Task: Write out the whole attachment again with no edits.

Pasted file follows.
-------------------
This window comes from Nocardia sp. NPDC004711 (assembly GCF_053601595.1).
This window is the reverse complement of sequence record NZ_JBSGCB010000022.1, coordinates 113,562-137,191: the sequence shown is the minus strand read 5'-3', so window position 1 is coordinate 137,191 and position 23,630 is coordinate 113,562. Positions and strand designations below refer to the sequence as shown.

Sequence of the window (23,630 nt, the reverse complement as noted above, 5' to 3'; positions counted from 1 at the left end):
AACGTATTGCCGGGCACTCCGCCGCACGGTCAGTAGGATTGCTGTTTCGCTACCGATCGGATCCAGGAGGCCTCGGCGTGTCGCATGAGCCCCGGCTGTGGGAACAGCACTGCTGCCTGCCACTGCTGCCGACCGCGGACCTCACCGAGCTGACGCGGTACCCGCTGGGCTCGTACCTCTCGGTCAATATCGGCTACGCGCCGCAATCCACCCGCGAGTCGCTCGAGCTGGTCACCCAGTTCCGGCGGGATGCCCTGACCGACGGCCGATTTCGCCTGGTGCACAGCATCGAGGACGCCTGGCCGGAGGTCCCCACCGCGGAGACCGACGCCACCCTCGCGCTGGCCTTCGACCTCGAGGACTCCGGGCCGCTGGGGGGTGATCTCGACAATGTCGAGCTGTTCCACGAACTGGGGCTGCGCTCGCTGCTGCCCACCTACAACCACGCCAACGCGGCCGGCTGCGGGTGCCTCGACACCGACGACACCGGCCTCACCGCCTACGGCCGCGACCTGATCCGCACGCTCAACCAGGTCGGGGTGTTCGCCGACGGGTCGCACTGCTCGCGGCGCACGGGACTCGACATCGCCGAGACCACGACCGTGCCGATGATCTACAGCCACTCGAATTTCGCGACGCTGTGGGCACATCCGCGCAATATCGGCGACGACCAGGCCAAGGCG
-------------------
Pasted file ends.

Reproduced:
This window comes from Nocardia sp. NPDC004711 (assembly GCF_053601595.1).
This window is the reverse complement of sequence record NZ_JBSGCB010000022.1, coordinates 113,562-137,191: the sequence shown is the minus strand read 5'-3', so window position 1 is coordinate 137,191 and position 23,630 is coordinate 113,562. Positions and strand designations below refer to the sequence as shown.

Sequence of the window (23,630 nt, the reverse complement as noted above, 5' to 3'; positions counted from 1 at the left end):
AACGTATTGCCGGGCACTCCGCCGCACGGTCAGTAGGATTGCTGTTTCGCTACCGATCGGATCCAGGAGGCCTCGGCGTGTCGCATGAGCCCCGGCTGTGGGAACAGCACTGCTGCCTGCCACTGCTGCCGACCGCGGACCTCACCGAGCTGACGCGGTACCCGCTGGGCTCGTACCTCTCGGTCAATATCGGCTACGCGCCGCAATCCACCCGCGAGTCGCTCGAGCTGGTCACCCAGTTCCGGCGGGATGCCCTGACCGACGGCCGATTTCGCCTGGTGCACAGCATCGAGGACGCCTGGCCGGAGGTCCCCACCGCGGAGACCGACGCCACCCTCGCGCTGGCCTTCGACCTCGAGGACTCCGGGCCGCTGGGGGGTGATCTCGACAATGTCGAGCTGTTCCACGAACTGGGGCTGCGCTCGCTGCTGCCCACCTACAACCACGCCAACGCGGCCGGCTGCGGGTGCCTCGACACCGACGACACCGGCCTCACCGCCTACGGCCGCGACCTGATCCGCACGCTCAACCAGGTCGGGGTGTTCGCCGACGGGTCGCACTGCTCGCGGCGCACGGGACTCGACATCGCCGAGACCACGACCGTGCCGATGATCTACAGCCACTCGAATTTCGCGACGCTGTGGGCACATCCGCGCAATATCGGCGACGACCAGGCCAAGGCG